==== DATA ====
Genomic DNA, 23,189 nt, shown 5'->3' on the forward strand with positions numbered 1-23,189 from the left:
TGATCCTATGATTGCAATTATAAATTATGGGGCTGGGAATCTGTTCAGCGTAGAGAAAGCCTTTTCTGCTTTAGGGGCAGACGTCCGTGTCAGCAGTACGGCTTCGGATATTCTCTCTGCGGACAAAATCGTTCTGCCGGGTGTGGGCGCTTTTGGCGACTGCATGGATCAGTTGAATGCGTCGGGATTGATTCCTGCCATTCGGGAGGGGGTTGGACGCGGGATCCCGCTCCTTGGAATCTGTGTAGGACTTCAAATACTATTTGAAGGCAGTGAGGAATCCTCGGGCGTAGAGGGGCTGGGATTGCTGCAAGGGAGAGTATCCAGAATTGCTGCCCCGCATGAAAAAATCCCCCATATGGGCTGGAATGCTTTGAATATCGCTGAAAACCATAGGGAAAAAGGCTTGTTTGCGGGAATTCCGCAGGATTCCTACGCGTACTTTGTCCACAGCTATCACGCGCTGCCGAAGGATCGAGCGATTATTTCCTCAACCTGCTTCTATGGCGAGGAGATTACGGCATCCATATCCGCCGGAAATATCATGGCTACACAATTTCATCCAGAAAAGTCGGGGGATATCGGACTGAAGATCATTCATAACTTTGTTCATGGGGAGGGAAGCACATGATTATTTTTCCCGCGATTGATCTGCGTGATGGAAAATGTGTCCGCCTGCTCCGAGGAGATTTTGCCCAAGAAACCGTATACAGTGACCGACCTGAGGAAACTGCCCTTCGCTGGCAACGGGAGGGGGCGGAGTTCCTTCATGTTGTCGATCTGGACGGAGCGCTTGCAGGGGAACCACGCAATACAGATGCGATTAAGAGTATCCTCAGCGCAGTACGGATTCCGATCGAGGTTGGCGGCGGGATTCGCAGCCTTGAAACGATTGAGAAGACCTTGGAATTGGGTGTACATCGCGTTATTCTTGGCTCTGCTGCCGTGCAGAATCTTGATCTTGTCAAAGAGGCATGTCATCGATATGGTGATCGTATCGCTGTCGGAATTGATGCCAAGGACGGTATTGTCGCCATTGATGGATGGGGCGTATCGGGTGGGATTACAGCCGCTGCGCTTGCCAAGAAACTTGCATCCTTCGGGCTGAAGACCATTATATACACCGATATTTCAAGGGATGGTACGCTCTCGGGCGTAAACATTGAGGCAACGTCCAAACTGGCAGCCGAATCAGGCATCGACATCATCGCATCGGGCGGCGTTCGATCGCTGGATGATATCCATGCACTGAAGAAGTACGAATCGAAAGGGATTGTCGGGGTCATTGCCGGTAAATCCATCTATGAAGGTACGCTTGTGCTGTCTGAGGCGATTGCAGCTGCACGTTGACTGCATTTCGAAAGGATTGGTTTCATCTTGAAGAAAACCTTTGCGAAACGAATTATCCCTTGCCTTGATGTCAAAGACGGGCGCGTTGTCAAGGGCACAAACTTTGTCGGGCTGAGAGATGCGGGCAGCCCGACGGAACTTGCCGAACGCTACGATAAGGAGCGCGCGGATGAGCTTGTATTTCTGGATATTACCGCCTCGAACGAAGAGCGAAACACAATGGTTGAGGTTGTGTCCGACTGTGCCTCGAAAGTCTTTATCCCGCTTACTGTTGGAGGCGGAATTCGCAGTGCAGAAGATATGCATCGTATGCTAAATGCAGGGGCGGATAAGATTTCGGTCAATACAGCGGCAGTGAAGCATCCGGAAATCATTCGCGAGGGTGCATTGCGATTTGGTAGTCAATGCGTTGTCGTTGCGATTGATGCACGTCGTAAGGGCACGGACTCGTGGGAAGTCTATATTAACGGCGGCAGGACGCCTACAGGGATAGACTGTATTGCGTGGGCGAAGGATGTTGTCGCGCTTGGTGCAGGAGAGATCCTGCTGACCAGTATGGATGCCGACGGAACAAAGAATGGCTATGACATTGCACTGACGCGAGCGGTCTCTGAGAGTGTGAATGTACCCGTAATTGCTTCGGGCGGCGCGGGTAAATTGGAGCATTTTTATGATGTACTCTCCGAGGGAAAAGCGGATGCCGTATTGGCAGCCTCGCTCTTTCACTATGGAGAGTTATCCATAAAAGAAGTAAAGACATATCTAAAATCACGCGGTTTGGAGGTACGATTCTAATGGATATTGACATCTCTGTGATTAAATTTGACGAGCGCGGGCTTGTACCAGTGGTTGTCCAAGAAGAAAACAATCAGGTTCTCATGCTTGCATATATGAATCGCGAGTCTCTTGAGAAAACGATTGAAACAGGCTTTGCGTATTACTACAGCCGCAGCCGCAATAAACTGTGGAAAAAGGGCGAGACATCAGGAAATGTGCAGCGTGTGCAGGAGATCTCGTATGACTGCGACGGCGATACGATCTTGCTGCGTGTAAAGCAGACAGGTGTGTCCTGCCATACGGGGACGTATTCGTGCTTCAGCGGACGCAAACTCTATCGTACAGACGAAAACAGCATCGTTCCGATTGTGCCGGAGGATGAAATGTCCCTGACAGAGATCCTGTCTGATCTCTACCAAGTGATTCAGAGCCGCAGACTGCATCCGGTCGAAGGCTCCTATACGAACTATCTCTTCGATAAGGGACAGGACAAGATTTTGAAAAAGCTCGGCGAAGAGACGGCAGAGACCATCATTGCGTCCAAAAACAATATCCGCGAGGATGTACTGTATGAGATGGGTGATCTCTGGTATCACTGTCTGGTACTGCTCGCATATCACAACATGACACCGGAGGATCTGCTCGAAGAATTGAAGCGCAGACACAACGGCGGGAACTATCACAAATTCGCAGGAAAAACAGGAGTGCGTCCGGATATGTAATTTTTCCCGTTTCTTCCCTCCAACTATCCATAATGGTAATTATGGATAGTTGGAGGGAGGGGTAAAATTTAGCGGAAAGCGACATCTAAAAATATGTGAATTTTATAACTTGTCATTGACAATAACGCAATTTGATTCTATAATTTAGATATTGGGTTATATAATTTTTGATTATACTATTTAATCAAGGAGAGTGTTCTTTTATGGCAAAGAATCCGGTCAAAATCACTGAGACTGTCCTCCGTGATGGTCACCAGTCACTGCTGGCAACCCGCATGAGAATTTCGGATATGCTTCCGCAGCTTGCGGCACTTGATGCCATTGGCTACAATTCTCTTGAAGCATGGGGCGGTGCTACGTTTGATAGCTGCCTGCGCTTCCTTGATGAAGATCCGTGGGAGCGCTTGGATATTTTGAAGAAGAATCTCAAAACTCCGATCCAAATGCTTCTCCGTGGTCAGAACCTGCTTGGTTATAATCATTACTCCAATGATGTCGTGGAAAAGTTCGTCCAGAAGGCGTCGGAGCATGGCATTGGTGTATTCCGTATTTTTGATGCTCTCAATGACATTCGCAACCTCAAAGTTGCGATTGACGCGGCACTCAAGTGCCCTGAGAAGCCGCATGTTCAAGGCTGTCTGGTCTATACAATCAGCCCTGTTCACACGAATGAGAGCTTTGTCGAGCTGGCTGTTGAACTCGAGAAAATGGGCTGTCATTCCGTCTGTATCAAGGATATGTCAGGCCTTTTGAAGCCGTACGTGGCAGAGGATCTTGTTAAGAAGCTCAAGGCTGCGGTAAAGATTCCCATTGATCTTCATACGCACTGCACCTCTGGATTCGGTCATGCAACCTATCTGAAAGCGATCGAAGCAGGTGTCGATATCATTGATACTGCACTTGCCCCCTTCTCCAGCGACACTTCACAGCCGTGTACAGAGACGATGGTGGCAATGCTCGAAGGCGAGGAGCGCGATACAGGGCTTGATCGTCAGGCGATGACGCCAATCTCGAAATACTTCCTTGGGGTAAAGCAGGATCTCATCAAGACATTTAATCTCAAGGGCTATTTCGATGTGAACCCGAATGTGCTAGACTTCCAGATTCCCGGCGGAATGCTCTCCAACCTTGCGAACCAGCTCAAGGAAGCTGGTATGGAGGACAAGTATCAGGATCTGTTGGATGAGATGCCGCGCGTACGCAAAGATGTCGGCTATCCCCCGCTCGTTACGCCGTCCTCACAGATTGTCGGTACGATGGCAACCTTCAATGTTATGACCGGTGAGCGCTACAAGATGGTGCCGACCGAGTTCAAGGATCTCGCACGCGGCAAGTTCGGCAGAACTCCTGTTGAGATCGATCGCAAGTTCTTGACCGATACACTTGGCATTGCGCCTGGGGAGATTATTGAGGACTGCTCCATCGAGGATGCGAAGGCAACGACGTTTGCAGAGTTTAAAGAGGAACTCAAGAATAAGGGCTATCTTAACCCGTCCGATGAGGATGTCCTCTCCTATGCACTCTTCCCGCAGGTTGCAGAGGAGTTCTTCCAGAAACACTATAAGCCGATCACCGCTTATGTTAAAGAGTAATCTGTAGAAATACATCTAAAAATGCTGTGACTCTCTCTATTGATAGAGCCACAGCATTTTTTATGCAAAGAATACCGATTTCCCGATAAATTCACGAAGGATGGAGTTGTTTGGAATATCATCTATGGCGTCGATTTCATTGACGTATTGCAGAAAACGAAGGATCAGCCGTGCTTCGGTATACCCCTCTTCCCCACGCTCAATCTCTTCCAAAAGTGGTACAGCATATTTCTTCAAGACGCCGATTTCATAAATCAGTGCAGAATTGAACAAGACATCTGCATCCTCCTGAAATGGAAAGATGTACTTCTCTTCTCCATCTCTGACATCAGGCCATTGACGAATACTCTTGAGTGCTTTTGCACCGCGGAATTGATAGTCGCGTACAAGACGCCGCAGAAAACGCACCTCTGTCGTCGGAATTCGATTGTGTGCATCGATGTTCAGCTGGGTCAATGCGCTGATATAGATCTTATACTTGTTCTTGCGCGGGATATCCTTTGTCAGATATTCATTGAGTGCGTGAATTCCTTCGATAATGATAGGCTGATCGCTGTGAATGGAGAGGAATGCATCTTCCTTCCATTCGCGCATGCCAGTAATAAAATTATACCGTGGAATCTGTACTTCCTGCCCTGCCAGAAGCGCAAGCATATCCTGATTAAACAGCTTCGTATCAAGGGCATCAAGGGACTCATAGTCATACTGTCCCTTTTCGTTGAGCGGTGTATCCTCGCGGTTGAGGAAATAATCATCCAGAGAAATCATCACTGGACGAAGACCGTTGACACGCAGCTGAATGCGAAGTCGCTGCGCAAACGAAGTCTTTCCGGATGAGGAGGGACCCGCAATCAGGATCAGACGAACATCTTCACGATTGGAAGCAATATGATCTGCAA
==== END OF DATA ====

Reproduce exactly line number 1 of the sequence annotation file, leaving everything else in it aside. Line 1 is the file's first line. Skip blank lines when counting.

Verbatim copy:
Genomic DNA, 23,189 nt, shown 5'->3' on the forward strand with positions numbered 1-23,189 from the left: